At Native Forest Nursery we grow bare root seedlings and #3 container trees. Our container trees are grown in a #3 air pruned pot. This root making container eliminates nearly all potential for root wrapping. This allows for an excellent root structure and delivers an extremely healthy tree. The bare root seedlings at our nursery are grown in a sandy loam soil with high organic matter content, which provides an extremely healthy environment for our seedlings. Our bare root liners and seedlings are hand lifted, packaged, and kept in cold storage until you are ready to plant. Conservation uses for our products include reclamation, mitigation, reforestation, restoration, wildlife habitat improvement and wetland uses. Horticultural uses for our products include field liners, container liners, landscape plantings, budding stock, grafting stock and ornamental uses.

Family: Fagaceae
Latin Name: Quercus michauxii
Foliage: Dark green
Fall Foliage: Dark red
Bloom: Yellow and red
Bloom Time: April to May
Shape: Rounded crown
Bark: Gray with plates
Sun: Full sun
Zone: Zone 5 to Zone 9
Size: 40 to 60 feet
Spread: 30 to 50 feet
Care: Medium to wet, well drained soil
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Native to the wetlands and bottomlands of southeastern America, the Swamp Chestnut Oak establishes itself in medium to wet, well-drained soils, dispersed from New Jersey to Texas. Scientifically classified as Quercus Michauxii (named after French botanist Frances A. Michaux, who wrote extensively about eastern North American trees), the Swamp Chestnut Oak belongs to the Fagaceae family. It is also known as “Basket Oak” (since its wood is sometimes stripped into fibers and splits, then used to weave baskets) and “Cow Oak” (because cows are partial to the tree’s acorns).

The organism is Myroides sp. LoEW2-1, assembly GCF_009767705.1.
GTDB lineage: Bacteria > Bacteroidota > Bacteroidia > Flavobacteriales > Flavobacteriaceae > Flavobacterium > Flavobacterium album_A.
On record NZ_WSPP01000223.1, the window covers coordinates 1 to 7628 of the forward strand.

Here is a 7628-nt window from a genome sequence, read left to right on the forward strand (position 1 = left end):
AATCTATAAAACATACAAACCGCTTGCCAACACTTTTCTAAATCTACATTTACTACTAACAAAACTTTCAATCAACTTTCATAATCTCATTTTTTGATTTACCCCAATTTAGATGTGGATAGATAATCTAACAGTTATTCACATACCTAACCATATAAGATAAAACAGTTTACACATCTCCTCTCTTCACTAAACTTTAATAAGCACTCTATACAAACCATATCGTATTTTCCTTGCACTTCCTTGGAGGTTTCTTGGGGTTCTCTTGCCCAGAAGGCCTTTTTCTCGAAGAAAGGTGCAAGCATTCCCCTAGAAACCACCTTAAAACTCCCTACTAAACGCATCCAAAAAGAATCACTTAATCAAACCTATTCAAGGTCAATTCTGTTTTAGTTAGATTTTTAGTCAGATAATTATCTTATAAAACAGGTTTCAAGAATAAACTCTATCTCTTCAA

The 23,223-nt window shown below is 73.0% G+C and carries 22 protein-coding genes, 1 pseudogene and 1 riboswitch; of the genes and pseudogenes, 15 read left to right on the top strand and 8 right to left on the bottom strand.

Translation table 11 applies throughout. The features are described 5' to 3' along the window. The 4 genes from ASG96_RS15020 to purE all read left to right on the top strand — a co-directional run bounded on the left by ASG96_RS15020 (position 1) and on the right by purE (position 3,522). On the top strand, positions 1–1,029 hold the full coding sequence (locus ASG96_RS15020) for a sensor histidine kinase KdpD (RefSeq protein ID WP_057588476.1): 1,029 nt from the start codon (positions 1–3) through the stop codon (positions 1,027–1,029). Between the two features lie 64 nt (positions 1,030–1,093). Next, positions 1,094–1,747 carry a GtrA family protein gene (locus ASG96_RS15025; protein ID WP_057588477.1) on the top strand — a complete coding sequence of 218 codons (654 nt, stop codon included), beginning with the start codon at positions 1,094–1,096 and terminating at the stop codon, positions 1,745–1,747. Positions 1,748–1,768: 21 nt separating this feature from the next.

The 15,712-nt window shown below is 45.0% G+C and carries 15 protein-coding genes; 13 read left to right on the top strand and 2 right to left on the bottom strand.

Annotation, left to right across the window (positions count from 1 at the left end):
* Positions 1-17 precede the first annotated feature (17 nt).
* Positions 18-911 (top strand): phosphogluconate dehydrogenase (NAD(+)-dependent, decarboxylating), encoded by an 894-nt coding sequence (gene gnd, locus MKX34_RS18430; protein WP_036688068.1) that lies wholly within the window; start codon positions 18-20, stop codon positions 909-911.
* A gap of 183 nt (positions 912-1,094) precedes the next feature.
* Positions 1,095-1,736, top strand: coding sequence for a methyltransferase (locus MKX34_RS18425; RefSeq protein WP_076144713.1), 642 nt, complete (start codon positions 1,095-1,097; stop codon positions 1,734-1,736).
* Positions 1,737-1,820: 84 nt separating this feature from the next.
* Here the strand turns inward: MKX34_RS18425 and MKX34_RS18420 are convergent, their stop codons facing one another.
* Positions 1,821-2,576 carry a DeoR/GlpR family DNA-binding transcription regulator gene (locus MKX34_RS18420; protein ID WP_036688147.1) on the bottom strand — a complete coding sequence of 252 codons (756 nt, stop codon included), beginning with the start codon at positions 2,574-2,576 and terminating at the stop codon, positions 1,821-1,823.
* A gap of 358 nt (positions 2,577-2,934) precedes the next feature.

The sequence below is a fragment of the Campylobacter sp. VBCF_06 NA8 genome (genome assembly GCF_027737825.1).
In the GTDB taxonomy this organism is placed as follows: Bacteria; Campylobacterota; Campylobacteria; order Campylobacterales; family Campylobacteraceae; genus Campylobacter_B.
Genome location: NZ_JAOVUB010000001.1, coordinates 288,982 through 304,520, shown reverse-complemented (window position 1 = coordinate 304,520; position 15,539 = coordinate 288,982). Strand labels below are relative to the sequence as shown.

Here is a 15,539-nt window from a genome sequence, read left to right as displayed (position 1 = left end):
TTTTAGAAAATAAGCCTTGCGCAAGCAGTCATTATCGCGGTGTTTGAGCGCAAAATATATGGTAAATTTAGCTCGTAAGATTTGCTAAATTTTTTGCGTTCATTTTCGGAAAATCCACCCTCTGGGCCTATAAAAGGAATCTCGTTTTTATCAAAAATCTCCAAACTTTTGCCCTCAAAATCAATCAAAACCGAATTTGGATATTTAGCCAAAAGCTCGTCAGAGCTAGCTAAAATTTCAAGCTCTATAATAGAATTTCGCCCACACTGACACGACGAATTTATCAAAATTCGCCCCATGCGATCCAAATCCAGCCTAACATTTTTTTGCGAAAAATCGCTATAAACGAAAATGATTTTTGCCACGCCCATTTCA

The Swamp Chestnut Oak’s common name also implies this tree’s close resemblance to the Chestnut Oak; the Swamp Chestnut Oak is most apparently differentiated by its superior height (typically 40-60 ft., with a 30-50 ft. span; the nation’s current champion towers over 150 ft.), its plated gray bark (not as deeply ridged as the Chestnut Oak’s), and its preference for more moist environments and exposure to full sun. This species has a 5-9 hardiness zone rating.

Though endemic to wetlands, the Swamp Chestnut Oak can be certainly cultivated along streets and in lawns, displaying a high tolerance to urban conditions and serving as a shade and ornamental tree. Its structure is upright with an oval spread, reaching its full potential when the central trunk dominates the rounded canopy. The Swamp Chestnut Oak’s deciduous leaves are simple and fringed with rounded teeth, colored a lush green that later transforms to attractive autumnal hues of scarlet and coppery orange. Its yellow-red catkins emerge from April to May, replaced in the autumn by tiny acorns. These nuts are plentiful, relatively sweet, and can be eaten right off the tree, but they are produced only once every several years.

The wood of the Swamp Chestnut Oak resembles that of other white oaks, and can be merged with them and marketed as such. Its timber has been capitalized for flooring, tool handles, and fence posts; due to its suppleness, it can furthermore be sliced into flexible strips for basket-making and other such crafts. Even the Swamp Chestnut Oak’s dried leaves serve as excellent mulch.


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